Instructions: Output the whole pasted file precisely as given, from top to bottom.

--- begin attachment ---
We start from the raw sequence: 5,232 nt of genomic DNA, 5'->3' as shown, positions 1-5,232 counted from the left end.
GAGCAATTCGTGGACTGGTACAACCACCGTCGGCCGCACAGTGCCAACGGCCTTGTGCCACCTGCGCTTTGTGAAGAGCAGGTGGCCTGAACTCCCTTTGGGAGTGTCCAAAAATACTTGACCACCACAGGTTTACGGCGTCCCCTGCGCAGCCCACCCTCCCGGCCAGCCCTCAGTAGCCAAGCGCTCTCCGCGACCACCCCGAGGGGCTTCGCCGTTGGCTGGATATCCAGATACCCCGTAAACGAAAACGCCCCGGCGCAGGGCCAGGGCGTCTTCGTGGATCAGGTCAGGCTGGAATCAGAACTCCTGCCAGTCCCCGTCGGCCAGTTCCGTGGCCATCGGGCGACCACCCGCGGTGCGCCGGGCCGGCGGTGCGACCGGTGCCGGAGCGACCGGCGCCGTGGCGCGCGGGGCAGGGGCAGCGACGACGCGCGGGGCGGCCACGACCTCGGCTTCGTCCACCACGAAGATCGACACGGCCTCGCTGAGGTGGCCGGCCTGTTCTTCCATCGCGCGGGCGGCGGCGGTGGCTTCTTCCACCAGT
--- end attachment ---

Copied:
We start from the raw sequence: 5,232 nt of genomic DNA, 5'->3' as shown, positions 1-5,232 counted from the left end.
GAGCAATTCGTGGACTGGTACAACCACCGTCGGCCGCACAGTGCCAACGGCCTTGTGCCACCTGCGCTTTGTGAAGAGCAGGTGGCCTGAACTCCCTTTGGGAGTGTCCAAAAATACTTGACCACCACAGGTTTACGGCGTCCCCTGCGCAGCCCACCCTCCCGGCCAGCCCTCAGTAGCCAAGCGCTCTCCGCGACCACCCCGAGGGGCTTCGCCGTTGGCTGGATATCCAGATACCCCGTAAACGAAAACGCCCCGGCGCAGGGCCAGGGCGTCTTCGTGGATCAGGTCAGGCTGGAATCAGAACTCCTGCCAGTCCCCGTCGGCCAGTTCCGTGGCCATCGGGCGACCACCCGCGGTGCGCCGGGCCGGCGGTGCGACCGGTGCCGGAGCGACCGGCGCCGTGGCGCGCGGGGCAGGGGCAGCGACGACGCGCGGGGCGGCCACGACCTCGGCTTCGTCCACCACGAAGATCGACACGGCCTCGCTGAGGTGGCCGGCCTGTTCTTCCATCGCGCGGGCGGCGGCGGTGGCTTCTTCCACCAGT